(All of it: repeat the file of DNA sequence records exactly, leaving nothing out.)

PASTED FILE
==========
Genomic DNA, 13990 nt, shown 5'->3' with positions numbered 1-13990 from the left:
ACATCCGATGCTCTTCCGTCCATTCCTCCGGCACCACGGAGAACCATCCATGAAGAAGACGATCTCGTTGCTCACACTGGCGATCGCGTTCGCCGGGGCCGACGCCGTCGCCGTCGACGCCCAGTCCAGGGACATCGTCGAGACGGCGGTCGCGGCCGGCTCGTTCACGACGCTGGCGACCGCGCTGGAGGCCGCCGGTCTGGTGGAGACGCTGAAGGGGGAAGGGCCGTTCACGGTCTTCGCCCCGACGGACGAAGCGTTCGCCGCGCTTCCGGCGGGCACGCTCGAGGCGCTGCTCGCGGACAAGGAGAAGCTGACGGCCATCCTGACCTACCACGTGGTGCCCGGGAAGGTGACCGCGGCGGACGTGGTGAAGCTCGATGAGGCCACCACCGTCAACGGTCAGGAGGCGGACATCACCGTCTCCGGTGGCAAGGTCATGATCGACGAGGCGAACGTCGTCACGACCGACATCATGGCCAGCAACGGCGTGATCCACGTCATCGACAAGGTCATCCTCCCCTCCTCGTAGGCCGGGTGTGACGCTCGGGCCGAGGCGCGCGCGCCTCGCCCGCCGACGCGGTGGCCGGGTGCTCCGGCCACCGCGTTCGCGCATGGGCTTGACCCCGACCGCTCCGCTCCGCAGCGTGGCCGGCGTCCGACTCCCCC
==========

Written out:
Genomic DNA, 13990 nt, shown 5'->3' with positions numbered 1-13990 from the left:
ACATCCGATGCTCTTCCGTCCATTCCTCCGGCACCACGGAGAACCATCCATGAAGAAGACGATCTCGTTGCTCACACTGGCGATCGCGTTCGCCGGGGCCGACGCCGTCGCCGTCGACGCCCAGTCCAGGGACATCGTCGAGACGGCGGTCGCGGCCGGCTCGTTCACGACGCTGGCGACCGCGCTGGAGGCCGCCGGTCTGGTGGAGACGCTGAAGGGGGAAGGGCCGTTCACGGTCTTCGCCCCGACGGACGAAGCGTTCGCCGCGCTTCCGGCGGGCACGCTCGAGGCGCTGCTCGCGGACAAGGAGAAGCTGACGGCCATCCTGACCTACCACGTGGTGCCCGGGAAGGTGACCGCGGCGGACGTGGTGAAGCTCGATGAGGCCACCACCGTCAACGGTCAGGAGGCGGACATCACCGTCTCCGGTGGCAAGGTCATGATCGACGAGGCGAACGTCGTCACGACCGACATCATGGCCAGCAACGGCGTGATCCACGTCATCGACAAGGTCATCCTCCCCTCCTCGTAGGCCGGGTGTGACGCTCGGGCCGAGGCGCGCGCGCCTCGCCCGCCGACGCGGTGGCCGGGTGCTCCGGCCACCGCGTTCGCGCATGGGCTTGACCCCGACCGCTCCGCTCCGCAGCGTGGCCGGCGTCCGACTCCCCC